Things Japanese/Parkes (Sir Harry)
Parkes (Sir Harry). Born at Birchill's Hall, near Walsall, Staffordshire, in 1828, Sir Harry Parkes was left an orphan at the age of five, and came out to Canton, when still a lad, to be under the charge of his kinsman, the Rev. Charles Gutzlaff, a missionary and consular interpreter well-known for his writings on Chinese subjects. Sir Harry thus acquired at an early age that intimate knowledge of the Chinese language and of the Oriental character, which helped to make of him England's most trusty and able servant in the Far East for a period of forty-three years, that is, until his death as British Minister to the Court of Peking, in 1885. Beginning as what would now be termed a student interpreter on the staff of Sir Henry Pottinger during the first China War of 1842, he occupied in turn most of the Chinese consular posts, notably that of Canton, where he was appointed Commissioner during the occupation of the city by the British troops. He was also instrumental in negotiating a treaty with Siam. But the most striking episode of his life was his capture by the Chinese during the war of 1860, when, together with a few companions, he was sent by Lord Elgin under a flag of truce to sign a convention of peace with Prince Tsai, the Chinese Emperor's nephew, but was treacherously seized, cast into a dungeon, and put to the torture. Most of the party fell victims to Chinese barbarity; but Sir Harry's unflinching resolution triumphed equally over torture and over diplomatic wiles, and he was eventually set free. In 1865 he was appointed Minister Plenipotentiary and Envoy Extraordinary to the Court of Yedo, which post he continued to hold till 1883, when he was promoted to Peking. His career in Japan coincided with the most stirring years of modern Japanese history. He even helped to mould that history. When, at the beginning of the civil war of 1868, all his diplomatic colleagues were inclined to support the Shōgun, Sir Harry, better informed than they as to the historical rights of the Mikado and the growing national feeling in favour of supporting those rights, threw the whole weight of British influence into the loyal side against the rebels;—not only so, but he carried his reluctant colleagues with him.
Sir Harry was always a staunch supporter of his country's commercial interests, and a believer in the "gunboat policy" of his master, Lord Palmerston. His outspoken threats earned for him the dread and dislike of the Japanese during his sojourn in Japan. But no sooner had he quitted Tōkyō, than they began to acknowledge that his high-handed policy had been founded in reason. The respect felt for his talents was pithily expressed by a high Japanese official, who said to a friend of the present writer: "Sir Harry Parkes was the only foreigner in Japan whom we could not twist round our little finger." But courage, talent, and patriotism were not Sir Harry's only titles to lasting fame. We like him better still as a practical philanthropist labouring for the good, not merely of his own people, but of aliens. He it was who persuaded the Japanese to adopt vaccination, with the result that whereas the percentage of pockpitted persons was enormous only a quarter of a century ago, such disfigurement is now scarcely more common than at home. Lock-hospitals were another of his creations, as was also the elaborate lighthouse system which has so greatly lessened the chance of shipwreck on this dangerous coast. We cull but two or three items out of a score,—enough perhaps, though, to indicate the difference between this truly great man and the scurvy pack who used to yelp at his heels.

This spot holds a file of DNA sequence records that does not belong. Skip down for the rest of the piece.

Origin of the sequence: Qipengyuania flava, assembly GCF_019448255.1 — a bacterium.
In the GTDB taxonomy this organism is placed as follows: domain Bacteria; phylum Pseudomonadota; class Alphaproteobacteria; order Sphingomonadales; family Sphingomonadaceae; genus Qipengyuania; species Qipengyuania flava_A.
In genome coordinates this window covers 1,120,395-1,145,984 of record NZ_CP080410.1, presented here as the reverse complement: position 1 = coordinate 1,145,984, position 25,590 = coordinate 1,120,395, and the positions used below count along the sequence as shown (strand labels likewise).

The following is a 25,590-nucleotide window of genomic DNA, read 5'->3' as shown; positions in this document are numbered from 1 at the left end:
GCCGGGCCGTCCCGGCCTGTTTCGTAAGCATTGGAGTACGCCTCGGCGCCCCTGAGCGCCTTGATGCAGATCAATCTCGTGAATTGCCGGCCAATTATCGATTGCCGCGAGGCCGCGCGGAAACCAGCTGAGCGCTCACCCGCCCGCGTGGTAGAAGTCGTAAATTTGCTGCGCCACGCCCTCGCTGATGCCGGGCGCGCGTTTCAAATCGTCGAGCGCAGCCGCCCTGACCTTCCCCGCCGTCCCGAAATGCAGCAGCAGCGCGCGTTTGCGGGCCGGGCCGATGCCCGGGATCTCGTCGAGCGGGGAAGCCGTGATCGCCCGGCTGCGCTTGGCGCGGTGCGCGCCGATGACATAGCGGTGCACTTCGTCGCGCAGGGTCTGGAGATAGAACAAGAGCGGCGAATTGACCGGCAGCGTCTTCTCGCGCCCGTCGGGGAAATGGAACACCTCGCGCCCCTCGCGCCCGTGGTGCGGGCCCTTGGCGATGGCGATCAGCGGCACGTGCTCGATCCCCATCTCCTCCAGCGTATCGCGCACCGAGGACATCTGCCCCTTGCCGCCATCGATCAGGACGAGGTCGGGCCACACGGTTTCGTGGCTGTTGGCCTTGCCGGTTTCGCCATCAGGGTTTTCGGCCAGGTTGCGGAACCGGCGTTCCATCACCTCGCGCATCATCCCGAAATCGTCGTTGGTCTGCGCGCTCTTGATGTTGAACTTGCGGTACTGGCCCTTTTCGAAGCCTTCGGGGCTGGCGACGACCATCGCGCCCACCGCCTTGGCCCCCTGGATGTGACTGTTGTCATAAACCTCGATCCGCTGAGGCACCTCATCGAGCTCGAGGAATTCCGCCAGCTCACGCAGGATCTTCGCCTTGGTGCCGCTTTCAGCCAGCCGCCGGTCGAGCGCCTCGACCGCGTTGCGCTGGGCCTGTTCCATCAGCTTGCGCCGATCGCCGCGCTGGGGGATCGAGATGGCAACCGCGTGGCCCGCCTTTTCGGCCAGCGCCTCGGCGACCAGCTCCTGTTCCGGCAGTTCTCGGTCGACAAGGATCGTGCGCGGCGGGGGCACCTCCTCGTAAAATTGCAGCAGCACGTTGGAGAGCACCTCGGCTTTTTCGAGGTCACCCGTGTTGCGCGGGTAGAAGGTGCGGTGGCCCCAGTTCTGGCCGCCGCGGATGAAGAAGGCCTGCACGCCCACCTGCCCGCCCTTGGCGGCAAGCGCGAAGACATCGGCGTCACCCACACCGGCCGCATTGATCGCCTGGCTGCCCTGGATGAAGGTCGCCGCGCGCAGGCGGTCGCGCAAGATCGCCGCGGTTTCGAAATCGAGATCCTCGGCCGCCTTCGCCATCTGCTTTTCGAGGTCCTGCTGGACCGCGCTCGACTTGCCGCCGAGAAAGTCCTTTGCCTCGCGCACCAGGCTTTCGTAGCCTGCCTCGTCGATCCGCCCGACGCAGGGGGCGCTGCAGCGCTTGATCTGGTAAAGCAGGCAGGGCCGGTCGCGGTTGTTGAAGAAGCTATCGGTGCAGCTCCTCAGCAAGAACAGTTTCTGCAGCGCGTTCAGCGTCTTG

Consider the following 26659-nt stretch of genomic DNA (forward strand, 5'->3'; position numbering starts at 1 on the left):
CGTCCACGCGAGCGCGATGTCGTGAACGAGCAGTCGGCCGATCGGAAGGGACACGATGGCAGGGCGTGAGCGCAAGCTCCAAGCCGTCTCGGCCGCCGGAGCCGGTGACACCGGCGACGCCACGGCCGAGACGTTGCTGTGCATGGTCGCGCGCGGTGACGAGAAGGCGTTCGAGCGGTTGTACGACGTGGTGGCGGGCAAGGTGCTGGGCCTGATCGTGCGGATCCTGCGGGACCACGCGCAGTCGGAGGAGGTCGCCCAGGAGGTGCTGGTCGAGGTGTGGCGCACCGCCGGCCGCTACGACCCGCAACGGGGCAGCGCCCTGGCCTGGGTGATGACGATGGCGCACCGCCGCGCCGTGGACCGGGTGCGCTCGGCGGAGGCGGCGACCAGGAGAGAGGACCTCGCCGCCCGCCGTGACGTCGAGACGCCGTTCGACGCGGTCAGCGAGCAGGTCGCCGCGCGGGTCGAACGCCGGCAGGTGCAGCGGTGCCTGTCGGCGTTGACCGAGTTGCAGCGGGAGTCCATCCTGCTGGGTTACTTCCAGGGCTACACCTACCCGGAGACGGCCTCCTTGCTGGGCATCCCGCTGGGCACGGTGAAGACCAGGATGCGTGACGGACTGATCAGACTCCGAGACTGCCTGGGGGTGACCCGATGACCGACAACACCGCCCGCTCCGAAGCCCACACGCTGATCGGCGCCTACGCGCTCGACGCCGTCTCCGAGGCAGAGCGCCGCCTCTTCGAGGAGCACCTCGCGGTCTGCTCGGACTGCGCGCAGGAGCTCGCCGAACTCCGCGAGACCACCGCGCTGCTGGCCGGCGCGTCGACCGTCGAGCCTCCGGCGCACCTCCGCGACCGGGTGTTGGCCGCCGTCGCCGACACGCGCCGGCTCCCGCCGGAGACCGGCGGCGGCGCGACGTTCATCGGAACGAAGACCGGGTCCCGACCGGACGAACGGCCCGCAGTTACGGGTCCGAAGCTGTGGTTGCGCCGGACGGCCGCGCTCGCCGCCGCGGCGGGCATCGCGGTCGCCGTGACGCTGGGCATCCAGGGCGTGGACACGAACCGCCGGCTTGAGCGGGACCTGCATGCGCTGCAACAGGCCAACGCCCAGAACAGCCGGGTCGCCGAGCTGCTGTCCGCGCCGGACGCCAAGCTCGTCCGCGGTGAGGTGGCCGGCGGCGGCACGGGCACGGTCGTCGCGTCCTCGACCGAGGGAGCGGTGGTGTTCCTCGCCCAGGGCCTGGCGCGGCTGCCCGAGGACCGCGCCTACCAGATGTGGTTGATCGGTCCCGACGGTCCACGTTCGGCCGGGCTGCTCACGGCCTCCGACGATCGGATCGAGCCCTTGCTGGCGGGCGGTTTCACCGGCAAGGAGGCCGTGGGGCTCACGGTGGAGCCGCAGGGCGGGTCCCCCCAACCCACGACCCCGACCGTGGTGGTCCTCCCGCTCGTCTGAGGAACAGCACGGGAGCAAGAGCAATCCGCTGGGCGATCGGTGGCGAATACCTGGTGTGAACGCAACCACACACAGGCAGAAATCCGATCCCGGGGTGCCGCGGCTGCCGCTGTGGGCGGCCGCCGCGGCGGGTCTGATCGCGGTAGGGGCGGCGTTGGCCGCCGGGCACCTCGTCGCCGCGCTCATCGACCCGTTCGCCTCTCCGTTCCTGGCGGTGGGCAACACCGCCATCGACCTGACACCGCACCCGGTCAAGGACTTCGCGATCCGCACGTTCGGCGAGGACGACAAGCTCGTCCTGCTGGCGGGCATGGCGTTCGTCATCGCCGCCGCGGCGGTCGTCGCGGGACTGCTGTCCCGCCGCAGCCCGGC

Even now, some twenty years after his disappearance from the Japanese political scene, the British residents in Japan and not they alone, but the "old hands" of all nationalities continue to hold his memory dear. How often, under every one of his successors, have we not heard the exclamation, "Oh! for an hour of Sir Harry Parkes!" But we incline to think that the comparisons made by local people are sometimes tinged with injustice, and that these critics fail to realise that the deterioration of which they persistently complain results partly from circumstances beyond the reach of any personality to control. Rapid transit, and especially telegraphy, have revolutionised diplomacy since about 1880, or rather they have killed it. There may, it is true, still be one great diplomat at headquarters, as minister for foreign affairs; but under existing conditions, he will
"Bear, like the Turk, no brother near the throne."
The title of "Plenipotentiary," with which the diplomat accredited to a foreign court continues to be nominally decorated, has become simple irony in days when the force of events has reduced him to the position of a clerk, whose work it is to translate cypher telegrams which make of himself a mere cypher. The field is no longer open for original thought and daring action; there is no longer any responsibility to take, for every point must be referred home. Only the outward show survives,—the grand house, the elaborate dinners to les chers collégues, the congratulatory visits on various august occasions, perhaps an occasional chance of snatching some snippet of a "concession" for railway iron, or what not, for his nationals. But that is all, and Sir Harry Parkes himself, if brought to life again, could scarcely do more. What has happened in Japan has happened simultaneously all over the world. In time, we suppose, the fate which has overtaken so many other venerable institutions will overtake the diplomatic career: it will die a natural death, drop out of modern life, because no longer suited to modern conditions.
Book recommended. The Life of Sir Harry Parkes, by S. Lane-Poole and F. V. Dickins.